Fun, in spades: Bridge lovers flock to tournament in Vancouver




Trump this for a week of concentration, competition and camaraderie.

Some 1,000 players from as far away as Hawaii and Alberta, Canada, were in Vancouver to match wits at the challenging game of contract bridge.

They took up the whole ballroom at the Hilton Vancouver Washington.

Lynda Hirst of Vancouver was scoring points toward her goal of being a Silver Life Master with the American Contract Bridge League.

“I always say we’re playing for glory,” Hirst said. She is a retired prepress worker at a Portland print shop. Today, she is president of the Vancouver Bridge Club.

And her passion takes her places.

“My biggest win last year was 60 points in Las Vegas,” she said. “I go to about six tournaments a year.”

What’s the draw?

“It’s a challenge, You’re always learning,” she said. “You develop a large social circle. You can travel to places and find new friends,” she said.

She was teaming up this week with players from Burlington, Portland and Valencia and San Jose, Calif.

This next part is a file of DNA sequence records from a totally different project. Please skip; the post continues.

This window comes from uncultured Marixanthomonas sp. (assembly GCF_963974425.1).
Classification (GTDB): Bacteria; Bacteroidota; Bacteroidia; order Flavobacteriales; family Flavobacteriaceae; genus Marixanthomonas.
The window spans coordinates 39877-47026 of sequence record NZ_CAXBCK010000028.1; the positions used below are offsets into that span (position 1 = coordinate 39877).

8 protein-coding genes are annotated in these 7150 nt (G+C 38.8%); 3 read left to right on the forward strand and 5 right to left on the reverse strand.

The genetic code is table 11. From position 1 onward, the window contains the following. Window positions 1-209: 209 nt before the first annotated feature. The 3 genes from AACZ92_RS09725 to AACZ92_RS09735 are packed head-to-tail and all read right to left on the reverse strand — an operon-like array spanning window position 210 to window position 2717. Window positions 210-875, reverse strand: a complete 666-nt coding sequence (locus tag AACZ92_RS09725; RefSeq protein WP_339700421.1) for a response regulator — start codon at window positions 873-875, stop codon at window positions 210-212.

What happens to players new to bridge?

“You’re overwhelmed, but you grow through many levels of skill,” Hirst said.

John Ashton of Portland was running the week’s competition, called The Oregon Trail Regional. He knows about bridge, having been a professional tournament director for 36 years. He is retiring March 31.

The regional competition ended Sunday.

“It’s a mental game,” Ashton said. “I was hopeless at sports but I am very good at bridge.”

In fact, he is a Gold Life Master, which takes 5,000 points. The highest rank is Grand Master, which takes 10,000 points and a national championship.

Ashton said players can win as little as a percentage of a point at a tournament.

Bridge sessions take about 3 hours, Ashton said. And, he added, many players compete on the computer.

“To me, there’s no comparison,” he said, referring to the thrills at a card table.

As for Vancouver’s Hirst, she is called a Life Master with 875 points, all won at tournaments. She’s been at the game since 2000 and she’ll happily stay at the table for “the excitement of the competition.”